A brisk 15-minute walk from the visitor centre takes you to the Robert Service Cabin. Again, a Parks Canada interpreter helps make the experience come alive. Dressed in the fashion style that the poet of the Yukon would have probably been decked out in, stories and poems pour forth from the guide’s mouth, painting a picture of the man who went there as a bank clerk, but grew to become the creator of such famous verses as “The Cremation of Sam McGee” and “The Shooting of Dan McGrew.” I learned that he wrote much more than poetry about the north and the gold rush; he was quite prolific when it came to poetry about the First World War, as well.
After the presentation, we spent several minutes in his restored cabin (he lived in it from 1909 to 1912), which contains some of the original historic artifacts, including a writing desk, writing materials, tools, oil lamps, wood stove, telephone and his bed.
A few minutes down the road from the Service cabin sits the Jack London Museum. It contains some pieces of the original cabin the American author stayed in during his foray into gold-seeking; half of the logs are here, the other half at a similar museum in San Francisco, where he lived in the U.S. The museum contains several photos and other memorabilia pertaining to London’s time in the Yukon, and a video display that continually rotates Hollywood movies based on his writing. An interpreter gives talks about his life at several times during the day.
While you’re in the neighbourhood, take a few minutes to take a quick look at the Pierre Berton home across from the Service cabin. A resident of the community as a boy growing up, the Canadian author was a big advocate of his hometown and its history.
Another historic site worth checking out is the SS Keno. The old sternwheeler is berthed in a dry dock on the waterfront. Built in 1922 by the British Yukon Navigation Company, it steamed along transporting silver, zinc and lead ore down the Stewart River from mines in the Mayo district to the confluence of the Yukon and Stewart rivers at Stewart City. It was retired from commercial service in 1951, again because of highway construction.
Better still, why not take a step back into time and ride on a paddlewheeler like the old sourdoughs use to sail up and down the river on?
The Klondike Spirit cruises up and down the Yukon with several tours daily on most days from mid-May to early September. An interpreter explains what you see along the way; you’ll see a paddlewheeler graveyard, a First Nations community, and the spot where an old hermit used to live just upstream and across the river from the city.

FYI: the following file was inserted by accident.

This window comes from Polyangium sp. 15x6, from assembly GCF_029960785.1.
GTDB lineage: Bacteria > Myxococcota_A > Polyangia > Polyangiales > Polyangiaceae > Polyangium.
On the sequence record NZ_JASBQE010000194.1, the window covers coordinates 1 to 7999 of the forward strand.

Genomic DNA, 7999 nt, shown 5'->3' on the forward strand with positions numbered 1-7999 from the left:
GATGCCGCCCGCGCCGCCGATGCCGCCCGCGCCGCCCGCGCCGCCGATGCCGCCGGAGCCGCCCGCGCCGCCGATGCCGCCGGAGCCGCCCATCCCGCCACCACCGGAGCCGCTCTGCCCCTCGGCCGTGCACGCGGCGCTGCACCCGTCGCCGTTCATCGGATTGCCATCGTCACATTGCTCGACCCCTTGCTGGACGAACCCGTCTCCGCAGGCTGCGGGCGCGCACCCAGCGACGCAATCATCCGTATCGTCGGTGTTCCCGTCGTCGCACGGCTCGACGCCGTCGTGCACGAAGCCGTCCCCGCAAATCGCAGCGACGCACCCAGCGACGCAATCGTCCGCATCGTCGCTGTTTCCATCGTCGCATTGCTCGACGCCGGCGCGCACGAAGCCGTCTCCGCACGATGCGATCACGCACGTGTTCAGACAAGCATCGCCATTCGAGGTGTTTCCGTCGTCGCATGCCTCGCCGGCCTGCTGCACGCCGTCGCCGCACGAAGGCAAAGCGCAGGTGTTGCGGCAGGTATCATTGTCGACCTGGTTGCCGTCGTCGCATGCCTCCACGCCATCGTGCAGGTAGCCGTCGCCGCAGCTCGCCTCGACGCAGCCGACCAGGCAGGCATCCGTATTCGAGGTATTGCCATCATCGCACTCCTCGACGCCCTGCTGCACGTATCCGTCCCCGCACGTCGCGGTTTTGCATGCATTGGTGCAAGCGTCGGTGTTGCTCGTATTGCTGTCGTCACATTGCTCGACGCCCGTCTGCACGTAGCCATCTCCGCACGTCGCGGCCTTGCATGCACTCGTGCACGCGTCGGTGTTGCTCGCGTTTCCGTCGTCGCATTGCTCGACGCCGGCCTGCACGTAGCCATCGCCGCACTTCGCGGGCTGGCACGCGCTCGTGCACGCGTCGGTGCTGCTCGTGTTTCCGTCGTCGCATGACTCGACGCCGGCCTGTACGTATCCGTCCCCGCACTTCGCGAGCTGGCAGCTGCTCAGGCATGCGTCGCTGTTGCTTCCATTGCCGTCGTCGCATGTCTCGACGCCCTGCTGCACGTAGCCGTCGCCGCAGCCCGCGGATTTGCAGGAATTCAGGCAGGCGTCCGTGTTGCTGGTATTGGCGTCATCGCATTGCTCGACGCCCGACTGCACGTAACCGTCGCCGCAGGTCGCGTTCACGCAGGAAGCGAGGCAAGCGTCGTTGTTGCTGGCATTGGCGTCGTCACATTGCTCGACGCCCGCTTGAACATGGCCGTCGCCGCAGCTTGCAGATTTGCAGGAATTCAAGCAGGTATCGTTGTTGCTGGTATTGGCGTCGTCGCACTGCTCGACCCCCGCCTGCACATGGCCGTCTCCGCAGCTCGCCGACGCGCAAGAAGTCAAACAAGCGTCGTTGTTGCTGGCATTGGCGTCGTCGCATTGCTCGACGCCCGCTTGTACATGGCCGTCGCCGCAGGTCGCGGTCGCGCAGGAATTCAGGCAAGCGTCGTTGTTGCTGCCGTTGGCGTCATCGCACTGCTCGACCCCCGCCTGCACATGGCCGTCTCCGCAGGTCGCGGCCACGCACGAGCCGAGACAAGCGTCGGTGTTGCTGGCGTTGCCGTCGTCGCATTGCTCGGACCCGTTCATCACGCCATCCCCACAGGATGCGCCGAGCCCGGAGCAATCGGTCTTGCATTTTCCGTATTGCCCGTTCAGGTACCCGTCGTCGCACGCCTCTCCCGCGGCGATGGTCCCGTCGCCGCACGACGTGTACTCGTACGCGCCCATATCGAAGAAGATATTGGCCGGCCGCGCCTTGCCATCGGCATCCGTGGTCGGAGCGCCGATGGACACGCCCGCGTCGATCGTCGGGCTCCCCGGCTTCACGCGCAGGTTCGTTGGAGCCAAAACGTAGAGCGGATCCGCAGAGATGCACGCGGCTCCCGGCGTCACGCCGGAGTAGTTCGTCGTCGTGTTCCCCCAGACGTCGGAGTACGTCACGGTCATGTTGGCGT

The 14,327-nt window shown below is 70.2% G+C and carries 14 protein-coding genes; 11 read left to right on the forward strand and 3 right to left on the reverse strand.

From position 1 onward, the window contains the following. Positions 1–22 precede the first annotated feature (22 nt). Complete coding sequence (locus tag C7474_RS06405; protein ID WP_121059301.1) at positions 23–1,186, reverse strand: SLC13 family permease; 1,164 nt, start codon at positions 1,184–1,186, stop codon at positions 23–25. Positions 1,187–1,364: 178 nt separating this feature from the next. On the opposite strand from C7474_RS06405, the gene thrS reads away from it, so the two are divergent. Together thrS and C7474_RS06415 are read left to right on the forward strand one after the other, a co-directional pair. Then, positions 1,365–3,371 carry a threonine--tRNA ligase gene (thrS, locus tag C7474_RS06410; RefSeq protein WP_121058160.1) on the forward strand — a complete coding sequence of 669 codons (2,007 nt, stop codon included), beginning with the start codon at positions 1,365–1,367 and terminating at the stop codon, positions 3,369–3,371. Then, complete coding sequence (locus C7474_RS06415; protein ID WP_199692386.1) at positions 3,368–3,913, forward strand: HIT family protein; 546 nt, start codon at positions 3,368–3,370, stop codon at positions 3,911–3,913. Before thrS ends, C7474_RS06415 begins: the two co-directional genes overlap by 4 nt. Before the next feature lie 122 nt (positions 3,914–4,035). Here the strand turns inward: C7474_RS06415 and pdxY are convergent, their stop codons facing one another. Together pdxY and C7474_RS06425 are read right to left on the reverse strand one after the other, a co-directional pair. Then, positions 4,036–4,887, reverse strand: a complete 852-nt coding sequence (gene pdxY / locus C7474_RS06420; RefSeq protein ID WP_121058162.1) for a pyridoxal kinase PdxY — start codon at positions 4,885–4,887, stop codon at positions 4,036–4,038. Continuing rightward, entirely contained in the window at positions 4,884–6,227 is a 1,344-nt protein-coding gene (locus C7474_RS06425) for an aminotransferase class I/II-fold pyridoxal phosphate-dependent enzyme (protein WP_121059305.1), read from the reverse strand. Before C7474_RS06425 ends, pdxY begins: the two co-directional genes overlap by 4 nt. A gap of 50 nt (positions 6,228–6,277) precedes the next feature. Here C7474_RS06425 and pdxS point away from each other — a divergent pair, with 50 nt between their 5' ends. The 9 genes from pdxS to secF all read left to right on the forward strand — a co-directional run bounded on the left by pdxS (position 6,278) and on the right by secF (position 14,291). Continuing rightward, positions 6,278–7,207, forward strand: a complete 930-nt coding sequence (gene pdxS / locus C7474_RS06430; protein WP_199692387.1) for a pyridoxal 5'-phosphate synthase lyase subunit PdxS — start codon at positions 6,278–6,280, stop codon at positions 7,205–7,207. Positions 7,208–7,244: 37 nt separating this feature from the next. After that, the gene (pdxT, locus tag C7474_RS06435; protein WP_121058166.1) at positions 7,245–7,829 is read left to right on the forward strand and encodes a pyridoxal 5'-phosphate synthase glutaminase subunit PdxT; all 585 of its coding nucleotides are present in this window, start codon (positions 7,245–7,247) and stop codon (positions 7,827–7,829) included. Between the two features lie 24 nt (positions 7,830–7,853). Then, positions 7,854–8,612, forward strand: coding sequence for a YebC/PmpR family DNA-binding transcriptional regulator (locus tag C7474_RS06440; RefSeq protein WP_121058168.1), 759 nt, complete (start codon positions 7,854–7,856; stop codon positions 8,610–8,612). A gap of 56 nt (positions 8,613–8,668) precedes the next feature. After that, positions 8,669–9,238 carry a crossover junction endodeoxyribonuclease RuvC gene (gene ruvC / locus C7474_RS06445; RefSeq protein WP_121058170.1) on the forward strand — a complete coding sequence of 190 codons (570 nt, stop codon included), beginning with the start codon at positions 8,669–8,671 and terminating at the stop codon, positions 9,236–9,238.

DON’T FORGET THE NIGHTLIFE!
Before leaving Dawson City for other adventures, you’ll want to check out some of the nightlife that recalls the kinds of entertainment enjoyed by the sourdoughs. A trip to Diamond Tooth Gertie’s with its turn-of-the-century stage shows is a must-see.
Whether you check out the dance hall girls or not, you’ll probably regret not joining the SourToe Club before leaving Dawson. Go to the Sourdough Saloon and ask for Captain River Rat. Then you purchase a shot of your choice – rye whisky, rum, vodka, or as many choose, Yukon Jack. I opted for rye when I did it, as they were out of YJ.
Then you just take the “SourToe Oath,” watch as an actual dehydrated human toe is added to your drink, and cheers! Down it (the booze, not the toe!) and you’re in!
There’s an interesting story about how this tradition began, but I’ll let you discover just what that is when you go for your cocktail.
Just remember, there is one rule: “You can drink it fast, you can drink it slow, but your lips have gotta touch the toe!”
And look at it this way: your lips are touching a part of history. And isn’t that what this journey is all about?
If You Go:
For planning your trip itinerary, start with the Travel Yukon website; it can give you lots of ideas and contact information to help you plan your trip:
From Whitehorse, you can either fly into to Dawson City or drive Highway 2. There are car rental agencies in the capital.
If you have a mind to canoe on the Yukon River to see Fort Selkirk, Up North Adventures can supply gear, food, and guides.
Other helpful links:
About the author:
John Geary is a full time freelance writer-photographer based in Vancouver, B.C. He often specializes in stories that involve paddling and bird/wildlife watching but has always been an avid history buff since the fifth grade, when he heard tales of Marco Polo that kick-started his longing for exploration and adventure.
Photos by John Geary
- The edge of the Fort Selkirk historic site
- One of the homestead buildings at Fort Selkirk
- The newspaper office
- One of the artifacts in the post office: An original Robert Service book
- A food cache outside the Jack London Museum
- All aboard! The Klondike Spirit is getting ready to shove off